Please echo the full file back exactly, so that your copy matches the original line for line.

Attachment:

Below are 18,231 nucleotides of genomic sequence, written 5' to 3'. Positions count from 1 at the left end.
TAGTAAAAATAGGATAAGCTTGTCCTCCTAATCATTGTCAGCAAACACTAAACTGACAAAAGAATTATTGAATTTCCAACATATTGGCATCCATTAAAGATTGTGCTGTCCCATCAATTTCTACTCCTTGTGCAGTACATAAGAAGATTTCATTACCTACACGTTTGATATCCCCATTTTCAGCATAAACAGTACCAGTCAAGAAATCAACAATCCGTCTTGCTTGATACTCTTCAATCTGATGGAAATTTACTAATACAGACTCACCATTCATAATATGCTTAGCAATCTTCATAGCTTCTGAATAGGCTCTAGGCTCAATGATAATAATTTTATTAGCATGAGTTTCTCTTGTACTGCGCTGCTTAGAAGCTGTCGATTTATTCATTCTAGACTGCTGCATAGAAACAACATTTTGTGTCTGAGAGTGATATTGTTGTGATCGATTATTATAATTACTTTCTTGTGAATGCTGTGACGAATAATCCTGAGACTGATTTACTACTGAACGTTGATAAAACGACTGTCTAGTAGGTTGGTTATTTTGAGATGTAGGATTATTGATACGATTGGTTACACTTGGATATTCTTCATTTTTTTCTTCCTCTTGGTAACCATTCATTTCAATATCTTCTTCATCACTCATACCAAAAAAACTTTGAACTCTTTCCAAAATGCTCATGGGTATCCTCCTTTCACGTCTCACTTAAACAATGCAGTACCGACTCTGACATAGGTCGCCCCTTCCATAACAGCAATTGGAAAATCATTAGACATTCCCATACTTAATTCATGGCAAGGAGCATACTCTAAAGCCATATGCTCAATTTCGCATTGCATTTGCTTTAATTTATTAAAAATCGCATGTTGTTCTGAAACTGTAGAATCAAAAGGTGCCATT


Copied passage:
Below are 18,231 nucleotides of genomic sequence, written 5' to 3'. Positions count from 1 at the left end.
TAGTAAAAATAGGATAAGCTTGTCCTCCTAATCATTGTCAGCAAACACTAAACTGACAAAAGAATTATTGAATTTCCAACATATTGGCATCCATTAAAGATTGTGCTGTCCCATCAATTTCTACTCCTTGTGCAGTACATAAGAAGATTTCATTACCTACACGTTTGATATCCCCATTTTCAGCATAAACAGTACCAGTCAAGAAATCAACAATCCGTCTTGCTTGATACTCTTCAATCTGATGGAAATTTACTAATACAGACTCACCATTCATAATATGCTTAGCAATCTTCATAGCTTCTGAATAGGCTCTAGGCTCAATGATAATAATTTTATTAGCATGAGTTTCTCTTGTACTGCGCTGCTTAGAAGCTGTCGATTTATTCATTCTAGACTGCTGCATAGAAACAACATTTTGTGTCTGAGAGTGATATTGTTGTGATCGATTATTATAATTACTTTCTTGTGAATGCTGTGACGAATAATCCTGAGACTGATTTACTACTGAACGTTGATAAAACGACTGTCTAGTAGGTTGGTTATTTTGAGATGTAGGATTATTGATACGATTGGTTACACTTGGATATTCTTCATTTTTTTCTTCCTCTTGGTAACCATTCATTTCAATATCTTCTTCATCACTCATACCAAAAAAACTTTGAACTCTTTCCAAAATGCTCATGGGTATCCTCCTTTCACGTCTCACTTAAACAATGCAGTACCGACTCTGACATAGGTCGCCCCTTCCATAACAGCAATTGGAAAATCATTAGACATTCCCATACTTAATTCATGGCAAGGAGCATACTCTAAAGCCATATGCTCAATTTCGCATTGCATTTGCTTTAATTTATTAAAAATCGCATGTTGTTCTGAAACTGTAGAATCAAAAGGTGCCATT